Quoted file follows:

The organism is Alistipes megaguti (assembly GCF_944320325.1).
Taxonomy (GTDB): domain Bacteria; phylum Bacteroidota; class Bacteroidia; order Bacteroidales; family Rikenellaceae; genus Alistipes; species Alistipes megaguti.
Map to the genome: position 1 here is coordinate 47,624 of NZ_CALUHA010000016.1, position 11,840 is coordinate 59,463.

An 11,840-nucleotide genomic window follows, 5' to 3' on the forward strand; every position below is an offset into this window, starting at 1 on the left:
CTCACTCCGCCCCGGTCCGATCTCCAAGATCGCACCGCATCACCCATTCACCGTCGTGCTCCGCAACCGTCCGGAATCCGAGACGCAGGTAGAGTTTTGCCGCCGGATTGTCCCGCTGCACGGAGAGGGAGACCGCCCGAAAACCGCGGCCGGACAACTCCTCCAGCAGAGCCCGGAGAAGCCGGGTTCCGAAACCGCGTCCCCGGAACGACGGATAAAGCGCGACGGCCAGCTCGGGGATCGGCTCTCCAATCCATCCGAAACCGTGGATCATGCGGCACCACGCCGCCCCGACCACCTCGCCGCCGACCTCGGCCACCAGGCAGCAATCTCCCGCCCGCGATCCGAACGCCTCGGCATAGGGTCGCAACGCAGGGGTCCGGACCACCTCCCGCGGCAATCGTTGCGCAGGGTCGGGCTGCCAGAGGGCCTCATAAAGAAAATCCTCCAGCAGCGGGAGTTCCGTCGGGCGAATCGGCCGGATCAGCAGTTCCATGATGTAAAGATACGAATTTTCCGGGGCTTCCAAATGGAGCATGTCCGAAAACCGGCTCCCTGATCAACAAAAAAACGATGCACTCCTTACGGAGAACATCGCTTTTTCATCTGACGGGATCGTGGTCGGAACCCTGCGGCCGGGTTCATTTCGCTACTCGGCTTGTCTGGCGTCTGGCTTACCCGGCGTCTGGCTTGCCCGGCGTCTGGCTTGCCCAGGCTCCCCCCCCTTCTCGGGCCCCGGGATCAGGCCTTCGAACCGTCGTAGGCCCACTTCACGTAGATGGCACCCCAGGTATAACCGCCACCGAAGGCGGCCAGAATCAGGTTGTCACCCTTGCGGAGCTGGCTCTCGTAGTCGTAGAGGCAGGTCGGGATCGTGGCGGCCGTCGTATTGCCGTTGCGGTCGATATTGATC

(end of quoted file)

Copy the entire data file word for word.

The organism is Alistipes megaguti (assembly GCF_944320325.1).
Taxonomy (GTDB): domain Bacteria; phylum Bacteroidota; class Bacteroidia; order Bacteroidales; family Rikenellaceae; genus Alistipes; species Alistipes megaguti.
Map to the genome: position 1 here is coordinate 47,624 of NZ_CALUHA010000016.1, position 11,840 is coordinate 59,463.

An 11,840-nucleotide genomic window follows, 5' to 3' on the forward strand; every position below is an offset into this window, starting at 1 on the left:
CTCACTCCGCCCCGGTCCGATCTCCAAGATCGCACCGCATCACCCATTCACCGTCGTGCTCCGCAACCGTCCGGAATCCGAGACGCAGGTAGAGTTTTGCCGCCGGATTGTCCCGCTGCACGGAGAGGGAGACCGCCCGAAAACCGCGGCCGGACAACTCCTCCAGCAGAGCCCGGAGAAGCCGGGTTCCGAAACCGCGTCCCCGGAACGACGGATAAAGCGCGACGGCCAGCTCGGGGATCGGCTCTCCAATCCATCCGAAACCGTGGATCATGCGGCACCACGCCGCCCCGACCACCTCGCCGCCGACCTCGGCCACCAGGCAGCAATCTCCCGCCCGCGATCCGAACGCCTCGGCATAGGGTCGCAACGCAGGGGTCCGGACCACCTCCCGCGGCAATCGTTGCGCAGGGTCGGGCTGCCAGAGGGCCTCATAAAGAAAATCCTCCAGCAGCGGGAGTTCCGTCGGGCGAATCGGCCGGATCAGCAGTTCCATGATGTAAAGATACGAATTTTCCGGGGCTTCCAAATGGAGCATGTCCGAAAACCGGCTCCCTGATCAACAAAAAAACGATGCACTCCTTACGGAGAACATCGCTTTTTCATCTGACGGGATCGTGGTCGGAACCCTGCGGCCGGGTTCATTTCGCTACTCGGCTTGTCTGGCGTCTGGCTTACCCGGCGTCTGGCTTGCCCGGCGTCTGGCTTGCCCAGGCTCCCCCCCCTTCTCGGGCCCCGGGATCAGGCCTTCGAACCGTCGTAGGCCCACTTCACGTAGATGGCACCCCAGGTATAACCGCCACCGAAGGCGGCCAGAATCAGGTTGTCACCCTTGCGGAGCTGGCTCTCGTAGTCGTAGAGGCAGGTCGGGATCGTGGCGGCCGTCGTATTGCCGTTGCGGTCGATATTGATC